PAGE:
A serial/parallel combination may even accommodate more, but the explanation gets more complicated.

In theory, the circuit as drawn may be simplified if all the resistors/LEDs are the same (have the same turn on voltage). The 6 parallel 330 ohm resistors equate to a single 55 ohm resistor.


I suggest that you dig a bit DEEPER... Also buy some parts (including an Arduino board) and make some prototypes — as I did. Then perhaps you will have a better perspective of the thing.

:roll:

I am not saying that in theory some of your ideas could not work but they aren't the ideal. They are barely an attempt to deviate of a problem that sooner or later you will end bumping as your project grows. Let's see some points...

1) Arduino is a digital circuit and forcing it to the edge of its current limit can damage it.

2) Even if we hook two LEDs per pin (wrong again, pushing to the edge) we would be limited to something around 20 LEDs. Remember that you cannot use ALL the current for the LEDs as you have to save some for the board itself. Even so 20 LEDs It may be sufficient for a small ship but for a big model you aren't even close. I am starting my first project of a lighted ship (an 1/537 USS Reliant) that may use 80 LEDs or so — if not more!

3) Using LEDs in series instead in parallel as you suggested will cause another problem. Sure that you won't overload the current consume but by the other hand you will "eat" a lot of voltage. Considering that a LED can be lighted by average 1.8V each a 12V power supply (the maximum that an Arduino board supports without damage) would be able to turn barely 7 LEDs. That's why in mostly of lighting circuit people prefer to use LEDs in parallel and not in series.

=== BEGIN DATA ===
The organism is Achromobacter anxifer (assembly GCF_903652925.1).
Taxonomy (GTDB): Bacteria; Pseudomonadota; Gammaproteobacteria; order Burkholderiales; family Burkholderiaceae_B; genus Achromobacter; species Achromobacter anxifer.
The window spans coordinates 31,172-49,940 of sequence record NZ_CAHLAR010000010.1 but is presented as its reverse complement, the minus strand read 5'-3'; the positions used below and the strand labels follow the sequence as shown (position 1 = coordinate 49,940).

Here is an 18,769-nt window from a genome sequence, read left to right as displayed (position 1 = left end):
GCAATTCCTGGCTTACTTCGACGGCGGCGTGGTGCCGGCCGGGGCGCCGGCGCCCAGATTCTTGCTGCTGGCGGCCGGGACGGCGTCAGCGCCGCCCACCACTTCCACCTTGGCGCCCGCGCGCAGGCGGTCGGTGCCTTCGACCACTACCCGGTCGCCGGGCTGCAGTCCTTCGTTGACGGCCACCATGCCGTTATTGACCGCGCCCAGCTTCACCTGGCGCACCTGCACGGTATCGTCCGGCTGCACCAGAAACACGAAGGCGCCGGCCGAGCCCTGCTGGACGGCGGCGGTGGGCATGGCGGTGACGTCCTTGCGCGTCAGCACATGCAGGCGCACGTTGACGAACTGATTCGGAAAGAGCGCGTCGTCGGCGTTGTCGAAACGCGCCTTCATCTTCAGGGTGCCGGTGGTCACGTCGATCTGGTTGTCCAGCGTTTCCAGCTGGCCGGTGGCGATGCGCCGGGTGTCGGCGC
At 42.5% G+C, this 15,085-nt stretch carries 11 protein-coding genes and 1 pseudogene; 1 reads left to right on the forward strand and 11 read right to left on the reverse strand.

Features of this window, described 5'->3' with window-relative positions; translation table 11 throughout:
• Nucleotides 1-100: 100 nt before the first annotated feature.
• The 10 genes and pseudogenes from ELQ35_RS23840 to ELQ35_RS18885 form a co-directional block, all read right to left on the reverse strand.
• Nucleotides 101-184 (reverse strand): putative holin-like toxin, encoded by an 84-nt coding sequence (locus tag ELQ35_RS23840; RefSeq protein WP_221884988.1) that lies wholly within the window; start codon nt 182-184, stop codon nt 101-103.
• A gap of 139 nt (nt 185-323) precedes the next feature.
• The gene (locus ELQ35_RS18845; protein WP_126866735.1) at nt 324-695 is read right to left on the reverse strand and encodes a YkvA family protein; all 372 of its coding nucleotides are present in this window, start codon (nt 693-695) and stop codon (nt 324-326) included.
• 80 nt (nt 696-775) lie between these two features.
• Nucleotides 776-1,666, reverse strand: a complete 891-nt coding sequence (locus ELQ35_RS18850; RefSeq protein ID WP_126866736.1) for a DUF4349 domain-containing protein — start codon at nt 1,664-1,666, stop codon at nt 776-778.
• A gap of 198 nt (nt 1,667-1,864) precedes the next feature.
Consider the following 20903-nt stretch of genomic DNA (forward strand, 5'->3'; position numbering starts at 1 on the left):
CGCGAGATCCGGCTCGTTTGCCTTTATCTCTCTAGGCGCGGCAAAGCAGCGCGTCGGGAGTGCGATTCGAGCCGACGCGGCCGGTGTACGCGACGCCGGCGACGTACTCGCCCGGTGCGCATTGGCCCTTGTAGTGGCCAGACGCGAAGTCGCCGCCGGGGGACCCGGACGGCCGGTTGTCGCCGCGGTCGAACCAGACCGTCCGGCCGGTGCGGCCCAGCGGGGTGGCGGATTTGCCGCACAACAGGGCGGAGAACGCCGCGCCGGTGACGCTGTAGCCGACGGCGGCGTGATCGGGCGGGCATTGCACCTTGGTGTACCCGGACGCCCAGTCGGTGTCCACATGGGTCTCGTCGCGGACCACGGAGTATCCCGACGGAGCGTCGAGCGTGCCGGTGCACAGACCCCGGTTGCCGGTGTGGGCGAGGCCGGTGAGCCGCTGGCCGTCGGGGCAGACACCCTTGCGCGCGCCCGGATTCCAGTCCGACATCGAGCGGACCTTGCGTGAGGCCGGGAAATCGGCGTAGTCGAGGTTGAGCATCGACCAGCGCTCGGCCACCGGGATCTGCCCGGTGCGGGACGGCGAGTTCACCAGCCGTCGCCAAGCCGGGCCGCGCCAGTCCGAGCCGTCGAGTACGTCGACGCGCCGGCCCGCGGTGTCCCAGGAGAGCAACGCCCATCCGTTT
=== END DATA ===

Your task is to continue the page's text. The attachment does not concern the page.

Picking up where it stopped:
4) If you have more than one pin to control LEDs doing the same thing you will need to have more code (bigger program).

5) If you need a fade effect (to simulate powering up nacelles or deflector lighting in for instances) how would you do that in a big model with just 6 LEDs? Yes, because the small Arduino boards have only THREE pins that accept the AnalogWrite command that allows to control LED bright. All the other ones you can just turn it on or off. Did you know that? Of course, and as I have said, in this case the smart way out would be to use ONE pin controlling a couple of transistors and lighting several LEDs at once.

So, in short the question is: why to cause a lot of hassle using more pins, more wiring, more coding, etc, and limit yourself in terms of cool things you can do by just adding a single 10 cents transistor? I really don't see the point. It doesn't make sense, unless, of course, you don't want to learn how a transistor works.

And don't forget that we are talking about to just light LEDs. What if you are going to add small engines to your Arduino board to move up and down the nacelles of a Voyager model or to rotate the brussards of a TOS Enterprise by your command? You won't have an alternative but to use a separate power source and transistors (maybe even a small relay) to act as a switch — as demonstrated in my schematics.

;)

Sure one can make fire by rubbing two pieces of dry wood but I bet that everyone you ask will prefer to use a lighter instead always when possible!

:lol:
Thanks,

Yan.

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Kremin
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Re: My first Arduino prototype!

Postby Kremin » Sun Jul 17, 2016 8:20 pm

So what voltage does the Ardunino run off?